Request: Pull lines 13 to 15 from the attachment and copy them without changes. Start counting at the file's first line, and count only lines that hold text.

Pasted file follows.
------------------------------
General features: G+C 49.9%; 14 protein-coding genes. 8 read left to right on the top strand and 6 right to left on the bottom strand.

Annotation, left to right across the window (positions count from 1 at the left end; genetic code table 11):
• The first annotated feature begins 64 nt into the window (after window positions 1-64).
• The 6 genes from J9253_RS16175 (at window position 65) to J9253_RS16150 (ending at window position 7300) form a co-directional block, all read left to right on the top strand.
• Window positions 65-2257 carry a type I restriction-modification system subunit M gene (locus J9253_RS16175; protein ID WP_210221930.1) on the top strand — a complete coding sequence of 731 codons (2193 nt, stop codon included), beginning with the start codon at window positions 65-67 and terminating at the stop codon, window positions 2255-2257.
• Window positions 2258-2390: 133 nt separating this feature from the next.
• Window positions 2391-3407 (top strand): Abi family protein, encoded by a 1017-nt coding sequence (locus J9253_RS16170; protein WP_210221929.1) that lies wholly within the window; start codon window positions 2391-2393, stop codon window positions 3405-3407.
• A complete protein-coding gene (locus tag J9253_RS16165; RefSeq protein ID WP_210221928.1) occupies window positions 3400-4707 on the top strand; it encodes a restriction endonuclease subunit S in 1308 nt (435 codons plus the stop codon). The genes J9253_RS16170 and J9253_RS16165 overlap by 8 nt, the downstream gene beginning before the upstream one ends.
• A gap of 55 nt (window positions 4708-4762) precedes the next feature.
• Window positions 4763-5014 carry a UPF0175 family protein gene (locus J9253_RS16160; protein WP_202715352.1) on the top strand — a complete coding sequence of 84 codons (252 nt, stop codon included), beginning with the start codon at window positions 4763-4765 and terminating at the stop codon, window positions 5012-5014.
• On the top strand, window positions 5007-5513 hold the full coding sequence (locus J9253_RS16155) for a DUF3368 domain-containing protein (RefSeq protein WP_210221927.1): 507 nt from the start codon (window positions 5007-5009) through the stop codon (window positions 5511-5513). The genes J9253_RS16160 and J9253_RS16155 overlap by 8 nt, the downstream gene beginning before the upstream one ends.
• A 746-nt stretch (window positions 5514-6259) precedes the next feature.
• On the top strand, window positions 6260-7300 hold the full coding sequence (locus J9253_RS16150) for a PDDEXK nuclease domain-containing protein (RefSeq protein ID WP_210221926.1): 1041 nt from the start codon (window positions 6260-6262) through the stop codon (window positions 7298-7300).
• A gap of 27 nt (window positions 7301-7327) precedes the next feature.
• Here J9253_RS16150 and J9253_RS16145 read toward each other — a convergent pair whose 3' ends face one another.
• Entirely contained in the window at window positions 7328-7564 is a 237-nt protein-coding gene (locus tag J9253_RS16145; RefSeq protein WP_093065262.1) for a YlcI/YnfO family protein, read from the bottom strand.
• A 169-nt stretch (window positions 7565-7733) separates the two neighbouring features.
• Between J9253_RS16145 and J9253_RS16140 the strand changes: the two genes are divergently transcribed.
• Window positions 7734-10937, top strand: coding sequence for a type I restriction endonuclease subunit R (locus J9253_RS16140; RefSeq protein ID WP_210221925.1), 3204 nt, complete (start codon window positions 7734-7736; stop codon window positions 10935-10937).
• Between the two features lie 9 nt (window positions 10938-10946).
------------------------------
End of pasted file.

• On the top strand, window positions 6260-7300 hold the full coding sequence (locus J9253_RS16150) for a PDDEXK nuclease domain-containing protein (RefSeq protein ID WP_210221926.1): 1041 nt from the start codon (window positions 6260-6262) through the stop codon (window positions 7298-7300).
• A gap of 27 nt (window positions 7301-7327) precedes the next feature.
• Here J9253_RS16150 and J9253_RS16145 read toward each other — a convergent pair whose 3' ends face one another.